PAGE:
All on My Own.

5378461630_e27cb2dff3_oHaving looked at my schedule, I discovered that except for Tuesdays, I seem to have my mornings off.  This is a drastic shift from what I’m used to.  Normally, I have some class or other obligation in the morning, some more later in the afternoon or evening, and pockets of free time in between.  Last semester, I used that free time to get a lot of my work done on campus, setting a sort of 9-to-5 schedule for myself.  This allowed my evenings free to do what I want (which ended up being taiko, juggling, and mostly crashing in front of the tv).

This semester, we canceled our cable.  Most of the shows we were watching were things we had already seen, and with Netflix, we didn’t really need or want to sit through commercials anymore.  (And I have other ways of getting the TV I want to watch, if I really want to.)  So hopefully, there will be less crashing in front of the tv, mindlessly watching the same old drivel.

What this really means, though, is that I finally have to force myself to be self-motivated.  I’ve been saying that I’m self-motivated for a while, but it’s not entirely true.  I am more motivated by deadlines and people thinking ill of me.

The plan of attack is this: force myself to get up every morning at 7am, and be working on something by 9am.  I cleared off my desk (as you can see above) and rearranged it.  Originally my desk featured only the computer, and it was cluttered with knick-knacks and school supplies I never used.  It wasn’t exactly a good working environment.  I find I work better when I have a space dedicated to working.  Last semester, it was my office.  This semester, it’s my desk.

One of the best advantages is that I can work on some of my mindless computer projects while also working on school work.  For example, I’ve been going through and resorting and retagging my music collection.  Since it’s a pile I accumulated over the years, it’s a mess.  This means finding missing tracks, downloading the ones that are broken and missing, checking the tags, finding album art, and most of all, listening to make sure I like them.  (I do that because I really don’t like keeping things in my library I don’t listen to.  Mainly because I tend to put the whole thing on shuffle when I’m bored.)  This doesn’t require a lot of attention.  I can also look things up if I need to, or quickly take a break to check email.  All things that are difficult at my desk in my office.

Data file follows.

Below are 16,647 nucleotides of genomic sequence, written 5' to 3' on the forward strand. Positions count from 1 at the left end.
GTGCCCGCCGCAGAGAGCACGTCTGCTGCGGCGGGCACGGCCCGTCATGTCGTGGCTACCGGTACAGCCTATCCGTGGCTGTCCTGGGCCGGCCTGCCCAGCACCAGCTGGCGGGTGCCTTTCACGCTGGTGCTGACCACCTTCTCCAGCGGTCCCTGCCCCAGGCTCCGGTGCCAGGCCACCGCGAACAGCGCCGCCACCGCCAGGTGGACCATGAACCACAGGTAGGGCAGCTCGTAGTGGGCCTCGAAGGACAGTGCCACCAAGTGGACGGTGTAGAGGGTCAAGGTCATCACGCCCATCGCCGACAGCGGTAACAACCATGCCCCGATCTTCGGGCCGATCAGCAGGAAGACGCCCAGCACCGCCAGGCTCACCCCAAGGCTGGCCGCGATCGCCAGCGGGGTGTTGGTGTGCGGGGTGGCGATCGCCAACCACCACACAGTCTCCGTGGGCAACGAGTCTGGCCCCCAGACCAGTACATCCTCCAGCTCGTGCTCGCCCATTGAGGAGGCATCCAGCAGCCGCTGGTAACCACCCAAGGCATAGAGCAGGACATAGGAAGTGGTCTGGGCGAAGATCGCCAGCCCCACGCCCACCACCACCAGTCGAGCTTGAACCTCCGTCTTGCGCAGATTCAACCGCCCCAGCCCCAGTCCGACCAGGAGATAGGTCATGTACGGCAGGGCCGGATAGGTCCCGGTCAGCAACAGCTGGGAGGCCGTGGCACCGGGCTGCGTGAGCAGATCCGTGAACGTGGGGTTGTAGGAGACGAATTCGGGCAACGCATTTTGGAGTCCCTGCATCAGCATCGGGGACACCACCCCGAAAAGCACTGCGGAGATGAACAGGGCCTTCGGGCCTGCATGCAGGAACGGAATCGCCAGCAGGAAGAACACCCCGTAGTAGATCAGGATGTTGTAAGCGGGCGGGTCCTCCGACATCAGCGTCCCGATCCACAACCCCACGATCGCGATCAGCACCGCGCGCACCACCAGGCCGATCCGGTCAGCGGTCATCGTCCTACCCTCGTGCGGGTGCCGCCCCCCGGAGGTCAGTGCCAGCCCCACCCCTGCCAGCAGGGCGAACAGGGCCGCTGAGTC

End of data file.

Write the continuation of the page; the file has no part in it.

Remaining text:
The only question I haven’t answered yet is how much work I want to take home.  I’m taking my general exams this semester, so obviously there will be studying for those.  I have my modular forms class that I should keep up with and recopy notes for.  I have my reading/research course that I’m doing with my advisor to help find a good dissertation topic.  These are all obvious things that I can spend a few hours each day doing at my desk.  But what about lesson plans?  Do I really want to lug home the spirals so I can do the lesson plans at home, or should I leave and do them in the few hours between obligations on Tuesdays?  I will always plan to bring my grading home.  I’ve planned it to be light and easy, something I can do while watching TV.

Do you have specific spaces that you designate for work?  What makes a good workspace or a bad workspace?  How much work do you take home with you, and how do you decide that?

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